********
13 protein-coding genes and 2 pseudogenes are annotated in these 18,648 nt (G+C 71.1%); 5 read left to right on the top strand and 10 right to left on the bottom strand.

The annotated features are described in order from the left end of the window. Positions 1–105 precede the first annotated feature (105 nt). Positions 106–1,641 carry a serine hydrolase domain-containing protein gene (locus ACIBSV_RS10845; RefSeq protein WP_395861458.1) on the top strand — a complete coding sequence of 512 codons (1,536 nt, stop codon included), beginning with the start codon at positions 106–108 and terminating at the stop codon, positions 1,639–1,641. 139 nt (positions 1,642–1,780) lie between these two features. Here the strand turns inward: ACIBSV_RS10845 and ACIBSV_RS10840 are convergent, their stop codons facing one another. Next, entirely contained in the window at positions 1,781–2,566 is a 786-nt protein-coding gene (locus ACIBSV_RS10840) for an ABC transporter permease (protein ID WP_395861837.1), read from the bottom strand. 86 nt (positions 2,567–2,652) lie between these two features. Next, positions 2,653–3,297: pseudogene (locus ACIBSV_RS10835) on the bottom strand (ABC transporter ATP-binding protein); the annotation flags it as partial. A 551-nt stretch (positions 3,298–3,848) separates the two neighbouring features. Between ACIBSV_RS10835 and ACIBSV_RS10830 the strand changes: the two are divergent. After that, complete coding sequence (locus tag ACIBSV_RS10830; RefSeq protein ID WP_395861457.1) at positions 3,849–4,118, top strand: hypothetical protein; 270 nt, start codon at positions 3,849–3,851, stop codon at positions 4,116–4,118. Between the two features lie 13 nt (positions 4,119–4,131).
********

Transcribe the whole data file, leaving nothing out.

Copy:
13 protein-coding genes and 2 pseudogenes are annotated in these 18,648 nt (G+C 71.1%); 5 read left to right on the top strand and 10 right to left on the bottom strand.

The annotated features are described in order from the left end of the window. Positions 1–105 precede the first annotated feature (105 nt). Positions 106–1,641 carry a serine hydrolase domain-containing protein gene (locus ACIBSV_RS10845; RefSeq protein WP_395861458.1) on the top strand — a complete coding sequence of 512 codons (1,536 nt, stop codon included), beginning with the start codon at positions 106–108 and terminating at the stop codon, positions 1,639–1,641. 139 nt (positions 1,642–1,780) lie between these two features. Here the strand turns inward: ACIBSV_RS10845 and ACIBSV_RS10840 are convergent, their stop codons facing one another. Next, entirely contained in the window at positions 1,781–2,566 is a 786-nt protein-coding gene (locus ACIBSV_RS10840) for an ABC transporter permease (protein ID WP_395861837.1), read from the bottom strand. 86 nt (positions 2,567–2,652) lie between these two features. Next, positions 2,653–3,297: pseudogene (locus ACIBSV_RS10835) on the bottom strand (ABC transporter ATP-binding protein); the annotation flags it as partial. A 551-nt stretch (positions 3,298–3,848) separates the two neighbouring features. Between ACIBSV_RS10835 and ACIBSV_RS10830 the strand changes: the two are divergent. After that, complete coding sequence (locus tag ACIBSV_RS10830; RefSeq protein ID WP_395861457.1) at positions 3,849–4,118, top strand: hypothetical protein; 270 nt, start codon at positions 3,849–3,851, stop codon at positions 4,116–4,118. Between the two features lie 13 nt (positions 4,119–4,131).